After days of marathon debating and voting, the House of Representatives approved a package of budget cuts that would severely curtail the role of the federal government in several different areas of American life.
A mere three Republicans voted against the bill, and the final vote was 235-189 as all Democrats rejected the measure to cut $61 billion over the next seven months. It would mark “the largest rescission of federal funds since the conclusion of World War II.”
The vote showed the power of the conservative Republican freshmen that pushed the leadership to make the large cuts that, as the LA Times points out, are “many times the size” of the cuts approved by the House in 1995. That package that led to a government shutdown tried to cut the non-defense discretionary spending by 5 percent; the one approved Saturday morning would cut around 15 percent.
The move effectively set up what could be a dangerous game of chicken with President Obama and Senate Democrats, who have refused to accept the Republican measure, labeling it as draconian. Democrats say that with the economy still on uncertain footing, it’s not the right time to be slashing jobs and insist Republicans are using the opportunity to target federal programs they don’t like and cripple government regulators, such as the SEC.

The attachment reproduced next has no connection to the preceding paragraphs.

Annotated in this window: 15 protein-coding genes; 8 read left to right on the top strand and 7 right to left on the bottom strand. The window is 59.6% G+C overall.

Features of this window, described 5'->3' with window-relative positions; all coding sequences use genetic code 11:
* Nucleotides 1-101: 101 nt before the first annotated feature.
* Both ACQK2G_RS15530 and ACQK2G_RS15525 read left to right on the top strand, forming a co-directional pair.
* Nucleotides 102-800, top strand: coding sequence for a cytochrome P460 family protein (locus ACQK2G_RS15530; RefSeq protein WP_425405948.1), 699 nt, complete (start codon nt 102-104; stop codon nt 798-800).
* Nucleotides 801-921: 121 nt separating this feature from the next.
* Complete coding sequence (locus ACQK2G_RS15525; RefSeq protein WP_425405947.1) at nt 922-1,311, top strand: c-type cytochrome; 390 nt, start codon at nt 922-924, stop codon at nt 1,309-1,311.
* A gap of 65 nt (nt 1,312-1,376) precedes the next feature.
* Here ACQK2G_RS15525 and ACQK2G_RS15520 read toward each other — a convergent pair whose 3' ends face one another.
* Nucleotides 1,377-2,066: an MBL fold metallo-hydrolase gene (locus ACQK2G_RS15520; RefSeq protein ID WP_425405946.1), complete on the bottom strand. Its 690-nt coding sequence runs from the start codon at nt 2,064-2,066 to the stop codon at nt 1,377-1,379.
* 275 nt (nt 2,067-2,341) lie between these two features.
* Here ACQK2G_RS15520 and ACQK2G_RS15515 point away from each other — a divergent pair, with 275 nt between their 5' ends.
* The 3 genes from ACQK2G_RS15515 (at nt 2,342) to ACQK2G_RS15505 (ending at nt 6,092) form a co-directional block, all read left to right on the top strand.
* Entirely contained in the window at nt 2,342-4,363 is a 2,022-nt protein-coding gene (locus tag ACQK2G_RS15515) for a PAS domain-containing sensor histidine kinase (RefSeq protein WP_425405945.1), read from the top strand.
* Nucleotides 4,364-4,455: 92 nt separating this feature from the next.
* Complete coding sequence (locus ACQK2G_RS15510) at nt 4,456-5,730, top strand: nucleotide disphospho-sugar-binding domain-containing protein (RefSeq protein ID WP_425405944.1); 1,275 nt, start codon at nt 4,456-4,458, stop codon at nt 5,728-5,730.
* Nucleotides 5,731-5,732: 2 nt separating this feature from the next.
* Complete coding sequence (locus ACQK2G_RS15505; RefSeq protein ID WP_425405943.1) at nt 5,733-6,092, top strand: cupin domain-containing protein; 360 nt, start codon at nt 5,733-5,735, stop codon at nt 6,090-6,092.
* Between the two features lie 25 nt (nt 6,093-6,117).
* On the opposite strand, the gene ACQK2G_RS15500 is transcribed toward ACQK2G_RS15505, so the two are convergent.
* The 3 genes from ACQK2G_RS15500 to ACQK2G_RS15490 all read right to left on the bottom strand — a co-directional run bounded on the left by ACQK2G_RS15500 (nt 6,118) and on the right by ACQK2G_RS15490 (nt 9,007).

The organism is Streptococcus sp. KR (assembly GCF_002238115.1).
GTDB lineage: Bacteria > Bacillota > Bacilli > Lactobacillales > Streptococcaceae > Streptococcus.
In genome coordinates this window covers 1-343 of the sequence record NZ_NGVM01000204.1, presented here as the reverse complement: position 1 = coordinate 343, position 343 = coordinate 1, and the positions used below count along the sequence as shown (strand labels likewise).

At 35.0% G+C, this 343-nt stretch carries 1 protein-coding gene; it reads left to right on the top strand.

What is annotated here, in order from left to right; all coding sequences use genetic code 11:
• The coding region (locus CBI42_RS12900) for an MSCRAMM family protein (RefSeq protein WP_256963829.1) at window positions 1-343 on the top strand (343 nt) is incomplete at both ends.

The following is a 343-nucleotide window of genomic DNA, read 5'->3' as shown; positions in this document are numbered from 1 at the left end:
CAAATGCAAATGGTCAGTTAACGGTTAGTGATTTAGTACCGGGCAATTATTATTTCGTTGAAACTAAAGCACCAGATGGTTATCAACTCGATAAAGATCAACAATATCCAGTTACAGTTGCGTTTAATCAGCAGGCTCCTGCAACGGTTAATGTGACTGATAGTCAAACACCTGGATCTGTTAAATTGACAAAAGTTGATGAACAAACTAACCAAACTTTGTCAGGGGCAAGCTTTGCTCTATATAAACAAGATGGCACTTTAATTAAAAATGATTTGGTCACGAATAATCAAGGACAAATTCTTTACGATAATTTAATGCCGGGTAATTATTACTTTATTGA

But considering so many of the first-year lawmakers are holding public office for the first time, it’s unclear how they would react to the Republican leadership negotiating away some of the cuts.
Time is running out. The Senate is expected to take up the bill the first week of March, mere days before March 4, when the stopgap measure that is funding the government expires. A temporary extension seems inevitable but when Democrats tried to propose it, Republicans shot it down. Each side seems to believe a government shutdown would hurt the other.
Some of the proposed cuts:
–Eliminate federal family planning and teen pregnancy prevention grants
–Block federal aid to overseas groups that provide abortions or counsel women about them
–Prohibit the Environmental Protection Agency from imposing regulations curbing emissions of gases that cause global warming
–Stop the Federal Communications Commission from preventing broadband providers from interfering with Internet traffic on their networks
–Cut $747 million in food aid for poor pregnant women and women with children up to the age of 5
–Limit this year’s budget for the newly created Consumer Financial Protection Bureau to $80 million
–Cut the budgets of the Securities and Exchange Commission and the Commodities Futures Trading Commission, charged with enforcing financial law
The cuts would put an additional $200 in your pocket.
–The Defense Department budget remains a sacred cow
–No talk of lawmakers taking furloughs and/or pay cut, or parying for their own health insurance and pensions
–Nothing to address the real money-draining federal programs: Medicaid, Medicare and Social Security
–What is the cost of not enforcing financial law?
–What is the cost of a young mother going on welfare after having a child she can’t afford to care for?
–What’s the cost of not providing HIV testing?
–What is the cost of not enforcing environmental regulation that protects against toxic dumping in waterways and lands